It may be a failure but it sure does look cool. [Scott Lawrence] had a fair number of EPROM chips on hand and decided to get rid of the traditional eraser and programmer in order to play around with the concepts using his own hardware. He was met with disappointment at several steps in the process. No worries though, each of these upsets sent him back to the drawing board and he learned way more than he ever would have if it had actually worked. It’s fair to say this failure was highly successful.
You’ll want to check out both posts revolving around this hardware. The initial idea came when looking through the transparent crystal on the top of the EPROM chips. The die inside looks like a tennis court to [Scott] and he started wondering what the bits themselves look like as they are reset by ultraviolet light. He conceived of an Arduino add-on board that could both read and erase the chips. The I/O demands of this design led him to actually fabricate a daughter board to use with the MUX shield for Arduino. This is fail number one as the workings of that shield didn’t fit the needs of the project. The redesign also had him scratching his head, but eventually he ended up settling on the use of some shift registers to expand his pin count.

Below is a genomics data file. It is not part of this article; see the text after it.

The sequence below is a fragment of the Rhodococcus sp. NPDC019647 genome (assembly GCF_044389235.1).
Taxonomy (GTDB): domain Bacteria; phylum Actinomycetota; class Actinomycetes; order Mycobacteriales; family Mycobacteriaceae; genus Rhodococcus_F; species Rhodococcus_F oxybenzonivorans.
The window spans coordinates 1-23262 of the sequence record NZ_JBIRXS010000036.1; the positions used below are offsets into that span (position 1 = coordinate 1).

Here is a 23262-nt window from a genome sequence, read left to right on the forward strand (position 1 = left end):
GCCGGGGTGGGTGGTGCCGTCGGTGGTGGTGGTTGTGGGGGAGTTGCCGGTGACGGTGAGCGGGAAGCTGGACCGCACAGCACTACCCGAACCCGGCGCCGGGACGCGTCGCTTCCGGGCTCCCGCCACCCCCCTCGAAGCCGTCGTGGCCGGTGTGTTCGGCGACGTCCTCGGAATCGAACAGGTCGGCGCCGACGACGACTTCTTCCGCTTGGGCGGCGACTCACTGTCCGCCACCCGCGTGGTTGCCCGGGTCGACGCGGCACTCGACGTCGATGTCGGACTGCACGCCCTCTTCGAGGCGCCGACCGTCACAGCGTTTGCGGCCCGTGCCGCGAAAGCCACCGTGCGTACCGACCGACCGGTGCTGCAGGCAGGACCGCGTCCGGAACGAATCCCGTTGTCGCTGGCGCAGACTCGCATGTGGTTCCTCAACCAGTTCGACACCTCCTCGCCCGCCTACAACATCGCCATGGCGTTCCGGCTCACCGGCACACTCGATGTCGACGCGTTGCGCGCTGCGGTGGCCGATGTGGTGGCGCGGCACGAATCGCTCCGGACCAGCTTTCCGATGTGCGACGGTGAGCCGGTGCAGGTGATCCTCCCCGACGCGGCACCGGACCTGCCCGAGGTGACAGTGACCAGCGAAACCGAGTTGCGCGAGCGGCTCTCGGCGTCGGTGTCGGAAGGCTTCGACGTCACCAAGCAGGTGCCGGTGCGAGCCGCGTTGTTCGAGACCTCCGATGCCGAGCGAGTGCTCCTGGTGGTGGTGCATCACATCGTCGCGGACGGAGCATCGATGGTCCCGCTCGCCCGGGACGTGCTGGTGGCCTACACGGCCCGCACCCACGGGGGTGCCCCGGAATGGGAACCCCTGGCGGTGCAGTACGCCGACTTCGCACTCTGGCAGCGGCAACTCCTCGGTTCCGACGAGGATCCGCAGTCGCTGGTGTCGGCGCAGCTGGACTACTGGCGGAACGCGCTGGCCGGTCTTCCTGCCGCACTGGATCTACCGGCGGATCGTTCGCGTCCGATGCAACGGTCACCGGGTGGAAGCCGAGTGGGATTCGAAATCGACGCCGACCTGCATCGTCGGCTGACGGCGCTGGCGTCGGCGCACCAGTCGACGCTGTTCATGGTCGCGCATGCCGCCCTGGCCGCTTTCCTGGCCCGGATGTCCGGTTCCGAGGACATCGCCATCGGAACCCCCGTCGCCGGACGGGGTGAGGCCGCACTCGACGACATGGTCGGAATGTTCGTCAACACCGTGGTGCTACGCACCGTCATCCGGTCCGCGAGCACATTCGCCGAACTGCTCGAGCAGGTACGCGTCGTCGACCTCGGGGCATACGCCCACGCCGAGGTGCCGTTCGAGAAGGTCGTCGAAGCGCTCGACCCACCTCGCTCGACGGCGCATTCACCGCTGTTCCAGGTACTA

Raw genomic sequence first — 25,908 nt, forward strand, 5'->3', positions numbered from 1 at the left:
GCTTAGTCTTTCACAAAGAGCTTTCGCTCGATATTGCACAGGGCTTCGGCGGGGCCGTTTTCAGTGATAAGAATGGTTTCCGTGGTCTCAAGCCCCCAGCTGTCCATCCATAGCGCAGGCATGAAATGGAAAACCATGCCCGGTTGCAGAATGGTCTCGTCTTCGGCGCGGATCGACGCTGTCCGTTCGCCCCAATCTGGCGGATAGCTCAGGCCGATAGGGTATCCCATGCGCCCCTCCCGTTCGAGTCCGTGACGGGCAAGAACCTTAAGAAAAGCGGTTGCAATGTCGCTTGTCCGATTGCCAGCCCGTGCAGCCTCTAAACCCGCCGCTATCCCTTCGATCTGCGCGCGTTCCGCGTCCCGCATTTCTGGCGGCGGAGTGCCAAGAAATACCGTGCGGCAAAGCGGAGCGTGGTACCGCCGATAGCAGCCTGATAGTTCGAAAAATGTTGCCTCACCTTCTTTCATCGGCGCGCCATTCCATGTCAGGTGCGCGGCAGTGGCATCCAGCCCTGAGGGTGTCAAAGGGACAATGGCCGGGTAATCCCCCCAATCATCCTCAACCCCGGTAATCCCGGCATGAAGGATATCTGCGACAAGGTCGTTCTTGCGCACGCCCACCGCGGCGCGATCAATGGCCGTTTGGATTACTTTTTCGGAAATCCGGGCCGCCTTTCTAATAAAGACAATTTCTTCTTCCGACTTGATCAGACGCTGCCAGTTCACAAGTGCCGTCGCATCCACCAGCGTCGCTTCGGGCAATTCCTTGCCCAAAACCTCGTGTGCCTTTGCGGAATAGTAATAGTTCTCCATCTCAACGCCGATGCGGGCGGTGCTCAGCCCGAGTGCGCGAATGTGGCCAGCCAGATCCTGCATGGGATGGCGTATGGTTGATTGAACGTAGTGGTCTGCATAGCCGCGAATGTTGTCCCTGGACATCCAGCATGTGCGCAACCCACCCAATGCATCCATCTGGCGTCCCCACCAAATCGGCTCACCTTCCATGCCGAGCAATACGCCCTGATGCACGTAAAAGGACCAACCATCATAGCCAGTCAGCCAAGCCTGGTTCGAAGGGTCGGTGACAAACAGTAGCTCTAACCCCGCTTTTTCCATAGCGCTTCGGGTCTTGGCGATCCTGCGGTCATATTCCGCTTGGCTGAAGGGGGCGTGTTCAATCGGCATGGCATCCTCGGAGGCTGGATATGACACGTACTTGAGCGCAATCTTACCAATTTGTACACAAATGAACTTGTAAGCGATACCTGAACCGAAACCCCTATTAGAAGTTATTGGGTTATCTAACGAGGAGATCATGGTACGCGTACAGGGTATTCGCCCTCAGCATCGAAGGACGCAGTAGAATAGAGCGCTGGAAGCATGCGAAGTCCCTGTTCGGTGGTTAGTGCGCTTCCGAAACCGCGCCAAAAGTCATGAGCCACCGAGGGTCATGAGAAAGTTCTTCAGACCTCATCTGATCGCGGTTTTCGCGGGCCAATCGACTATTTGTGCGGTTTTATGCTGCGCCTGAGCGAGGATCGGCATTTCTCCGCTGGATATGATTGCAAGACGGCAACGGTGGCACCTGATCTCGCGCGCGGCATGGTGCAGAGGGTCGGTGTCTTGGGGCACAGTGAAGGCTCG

With that design idea he forged ahead, building the Arduino shield seen above. Those part numbers aren’t the shift registers you’d expect. He ended up going a bit different route by salvaging these 74LS393 chips from an old Amiga add-on board. This worked like a charm. The dual UV LEDs for erasing the chip didn’t work even a little bit. His dreams of visualizing bits as they are erased have been dashed, but he does look on the bright side that he now has a way to read EPROM using an Arduino.
Fail of the Week is a Hackaday column which runs every Wednesday. Help keep the fun rolling by writing about your past failures and sending us a link to the story — or sending in links to fail write ups you find in your Internet travels.